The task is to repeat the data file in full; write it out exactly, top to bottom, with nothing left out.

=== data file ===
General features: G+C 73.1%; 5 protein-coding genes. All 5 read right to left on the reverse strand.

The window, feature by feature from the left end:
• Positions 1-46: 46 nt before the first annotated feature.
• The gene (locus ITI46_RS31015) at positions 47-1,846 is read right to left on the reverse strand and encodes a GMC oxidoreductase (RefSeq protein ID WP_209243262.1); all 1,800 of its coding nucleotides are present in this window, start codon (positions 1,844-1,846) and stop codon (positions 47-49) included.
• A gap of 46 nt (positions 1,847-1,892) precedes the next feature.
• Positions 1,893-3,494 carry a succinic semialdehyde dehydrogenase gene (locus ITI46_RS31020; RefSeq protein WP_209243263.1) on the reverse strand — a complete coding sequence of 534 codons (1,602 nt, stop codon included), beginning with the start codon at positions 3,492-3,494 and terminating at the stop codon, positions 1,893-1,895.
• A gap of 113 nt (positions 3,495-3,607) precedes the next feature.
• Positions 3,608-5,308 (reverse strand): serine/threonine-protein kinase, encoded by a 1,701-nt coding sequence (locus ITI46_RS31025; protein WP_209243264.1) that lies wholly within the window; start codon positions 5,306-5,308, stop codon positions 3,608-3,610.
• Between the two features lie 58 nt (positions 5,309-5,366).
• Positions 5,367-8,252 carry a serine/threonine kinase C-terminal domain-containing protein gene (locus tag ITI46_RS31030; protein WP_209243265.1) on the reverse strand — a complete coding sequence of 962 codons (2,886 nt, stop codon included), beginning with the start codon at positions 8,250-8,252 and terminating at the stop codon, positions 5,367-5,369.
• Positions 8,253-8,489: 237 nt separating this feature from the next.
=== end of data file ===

General features: G+C 73.1%; 5 protein-coding genes. All 5 read right to left on the reverse strand.

The window, feature by feature from the left end:
• Positions 1-46: 46 nt before the first annotated feature.
• The gene (locus ITI46_RS31015) at positions 47-1,846 is read right to left on the reverse strand and encodes a GMC oxidoreductase (RefSeq protein ID WP_209243262.1); all 1,800 of its coding nucleotides are present in this window, start codon (positions 1,844-1,846) and stop codon (positions 47-49) included.
• A gap of 46 nt (positions 1,847-1,892) precedes the next feature.
• Positions 1,893-3,494 carry a succinic semialdehyde dehydrogenase gene (locus ITI46_RS31020; RefSeq protein WP_209243263.1) on the reverse strand — a complete coding sequence of 534 codons (1,602 nt, stop codon included), beginning with the start codon at positions 3,492-3,494 and terminating at the stop codon, positions 1,893-1,895.
• A gap of 113 nt (positions 3,495-3,607) precedes the next feature.
• Positions 3,608-5,308 (reverse strand): serine/threonine-protein kinase, encoded by a 1,701-nt coding sequence (locus ITI46_RS31025; protein WP_209243264.1) that lies wholly within the window; start codon positions 5,306-5,308, stop codon positions 3,608-3,610.
• Between the two features lie 58 nt (positions 5,309-5,366).
• Positions 5,367-8,252 carry a serine/threonine kinase C-terminal domain-containing protein gene (locus tag ITI46_RS31030; protein WP_209243265.1) on the reverse strand — a complete coding sequence of 962 codons (2,886 nt, stop codon included), beginning with the start codon at positions 8,250-8,252 and terminating at the stop codon, positions 5,367-5,369.
• Positions 8,253-8,489: 237 nt separating this feature from the next.